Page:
"A pleasant and a winsome tale,"
The Student said, "though somewhat pale
And quiet in its coloring,
As if it caught its tone and air
From the gray suits that Quakers wear;
Yet worthy of some German bard,
Hebel, or Voss, or Eberhard,
Who love of humble themes to sing,
In humble verse; but no more true
Than was the tale I told to you."
The Theologian made reply,
And with some warmth, "That I deny;
'T is no invention of my own,
But something well and widely known
To readers of a riper age,
Writ by the skilful hand that wrote
The Indian tale of Hobomok,
And Philothea's classic page.
I found it like a waif afloat
Or dulse uprooted from its rock,
On the swift tides that ebb and flow
In daily papers, and at flood
Bear freighted vessels to and fro,
But later, when the ebb is low,
Leave a long waste of sand and mud."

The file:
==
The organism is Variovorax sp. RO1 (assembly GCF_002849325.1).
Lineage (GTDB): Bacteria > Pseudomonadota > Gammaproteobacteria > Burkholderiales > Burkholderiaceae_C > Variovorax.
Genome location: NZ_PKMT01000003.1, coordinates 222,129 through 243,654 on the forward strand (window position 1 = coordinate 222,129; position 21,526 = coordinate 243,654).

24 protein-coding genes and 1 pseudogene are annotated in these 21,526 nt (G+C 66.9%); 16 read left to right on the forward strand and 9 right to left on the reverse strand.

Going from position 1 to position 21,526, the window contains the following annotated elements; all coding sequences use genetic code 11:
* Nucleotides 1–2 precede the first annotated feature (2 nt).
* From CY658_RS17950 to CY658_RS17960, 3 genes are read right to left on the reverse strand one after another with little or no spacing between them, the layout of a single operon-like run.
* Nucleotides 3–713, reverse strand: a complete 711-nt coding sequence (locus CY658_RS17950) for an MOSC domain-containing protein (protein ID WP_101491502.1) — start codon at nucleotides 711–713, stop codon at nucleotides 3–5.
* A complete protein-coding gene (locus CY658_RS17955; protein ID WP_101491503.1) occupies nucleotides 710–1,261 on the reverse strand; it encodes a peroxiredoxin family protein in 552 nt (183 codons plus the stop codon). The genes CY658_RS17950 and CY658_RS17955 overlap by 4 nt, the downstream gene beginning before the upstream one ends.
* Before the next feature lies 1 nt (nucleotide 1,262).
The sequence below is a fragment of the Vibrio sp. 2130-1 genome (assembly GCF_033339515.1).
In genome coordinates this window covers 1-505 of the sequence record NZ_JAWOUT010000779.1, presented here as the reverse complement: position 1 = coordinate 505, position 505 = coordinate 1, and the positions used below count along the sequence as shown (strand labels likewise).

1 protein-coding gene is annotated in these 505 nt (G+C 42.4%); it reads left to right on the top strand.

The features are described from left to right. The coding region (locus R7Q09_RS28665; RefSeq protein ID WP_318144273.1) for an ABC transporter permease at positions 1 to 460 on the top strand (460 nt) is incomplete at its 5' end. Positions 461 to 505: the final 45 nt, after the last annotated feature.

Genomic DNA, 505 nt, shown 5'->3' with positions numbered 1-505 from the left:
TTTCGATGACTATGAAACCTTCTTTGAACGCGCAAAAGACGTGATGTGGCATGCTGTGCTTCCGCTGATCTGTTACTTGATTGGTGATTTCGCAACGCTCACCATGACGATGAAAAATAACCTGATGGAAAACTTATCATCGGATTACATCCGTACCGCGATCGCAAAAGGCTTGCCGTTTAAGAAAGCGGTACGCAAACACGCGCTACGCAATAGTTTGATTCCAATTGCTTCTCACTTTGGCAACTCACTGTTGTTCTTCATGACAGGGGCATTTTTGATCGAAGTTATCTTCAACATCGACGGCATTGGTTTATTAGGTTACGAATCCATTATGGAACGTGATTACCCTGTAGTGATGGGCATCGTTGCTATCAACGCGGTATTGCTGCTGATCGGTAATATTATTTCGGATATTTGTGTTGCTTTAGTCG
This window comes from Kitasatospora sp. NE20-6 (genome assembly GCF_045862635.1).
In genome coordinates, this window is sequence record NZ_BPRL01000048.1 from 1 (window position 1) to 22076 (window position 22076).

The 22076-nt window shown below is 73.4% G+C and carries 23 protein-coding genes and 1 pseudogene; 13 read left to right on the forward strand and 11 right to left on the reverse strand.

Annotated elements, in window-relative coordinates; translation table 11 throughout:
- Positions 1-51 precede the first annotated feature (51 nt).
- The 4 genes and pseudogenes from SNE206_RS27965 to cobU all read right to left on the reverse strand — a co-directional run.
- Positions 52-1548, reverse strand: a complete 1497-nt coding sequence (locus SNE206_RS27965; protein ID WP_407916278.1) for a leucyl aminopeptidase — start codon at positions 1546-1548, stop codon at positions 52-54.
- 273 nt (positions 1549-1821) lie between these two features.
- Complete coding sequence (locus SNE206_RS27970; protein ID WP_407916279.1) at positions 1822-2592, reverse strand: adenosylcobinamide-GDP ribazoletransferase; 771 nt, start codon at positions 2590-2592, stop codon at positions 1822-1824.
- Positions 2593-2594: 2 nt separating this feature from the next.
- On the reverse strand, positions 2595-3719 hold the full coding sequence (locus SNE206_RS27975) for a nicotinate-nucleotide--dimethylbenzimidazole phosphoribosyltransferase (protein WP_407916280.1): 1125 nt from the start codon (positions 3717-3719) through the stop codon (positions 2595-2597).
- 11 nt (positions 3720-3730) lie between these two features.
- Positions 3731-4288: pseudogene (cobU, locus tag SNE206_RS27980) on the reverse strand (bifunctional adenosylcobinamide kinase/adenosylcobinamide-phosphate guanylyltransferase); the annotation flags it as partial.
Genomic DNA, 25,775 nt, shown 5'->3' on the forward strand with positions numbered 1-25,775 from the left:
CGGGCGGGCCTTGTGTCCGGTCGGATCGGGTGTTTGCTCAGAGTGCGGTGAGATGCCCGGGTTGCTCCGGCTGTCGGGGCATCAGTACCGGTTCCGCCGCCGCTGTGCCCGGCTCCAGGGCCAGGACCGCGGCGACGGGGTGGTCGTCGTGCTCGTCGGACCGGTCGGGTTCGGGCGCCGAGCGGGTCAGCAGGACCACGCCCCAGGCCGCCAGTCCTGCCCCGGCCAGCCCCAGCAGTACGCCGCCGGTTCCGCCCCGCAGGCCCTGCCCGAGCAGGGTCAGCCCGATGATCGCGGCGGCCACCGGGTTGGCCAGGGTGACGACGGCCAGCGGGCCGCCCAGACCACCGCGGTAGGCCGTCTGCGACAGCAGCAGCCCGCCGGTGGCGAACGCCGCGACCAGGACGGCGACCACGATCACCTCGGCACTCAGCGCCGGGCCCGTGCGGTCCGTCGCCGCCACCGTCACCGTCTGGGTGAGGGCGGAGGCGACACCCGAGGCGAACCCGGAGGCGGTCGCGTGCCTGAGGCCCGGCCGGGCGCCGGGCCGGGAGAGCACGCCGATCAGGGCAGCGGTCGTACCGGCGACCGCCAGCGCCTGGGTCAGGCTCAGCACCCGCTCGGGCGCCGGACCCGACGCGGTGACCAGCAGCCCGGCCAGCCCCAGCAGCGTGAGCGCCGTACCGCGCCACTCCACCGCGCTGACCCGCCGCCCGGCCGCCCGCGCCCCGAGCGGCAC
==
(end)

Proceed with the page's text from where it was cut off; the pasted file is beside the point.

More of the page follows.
"It matters little," quoth the Jew;
"The cloak of truth is lined with lies,
Sayeth some proverb old and wise;
And Love is master of all arts,
And puts it into human hearts
The strangest things to say and do."
And here the controversy closed
Abruptly, ere 't was well begun;
For the Sicilian interposed
With, "Lordlings, listen, every one
That listen may, unto a tale
That 's merrier than the nightingale;
A tale that cannot boast, forsooth,
A single rag or shred of truth;
That does not leave the mind in doubt
As to the with it or without;
A naked falsehood and absurd
As mortal ever told or heard.
Therefore I tell it; or, maybe,
Simply because it pleases me."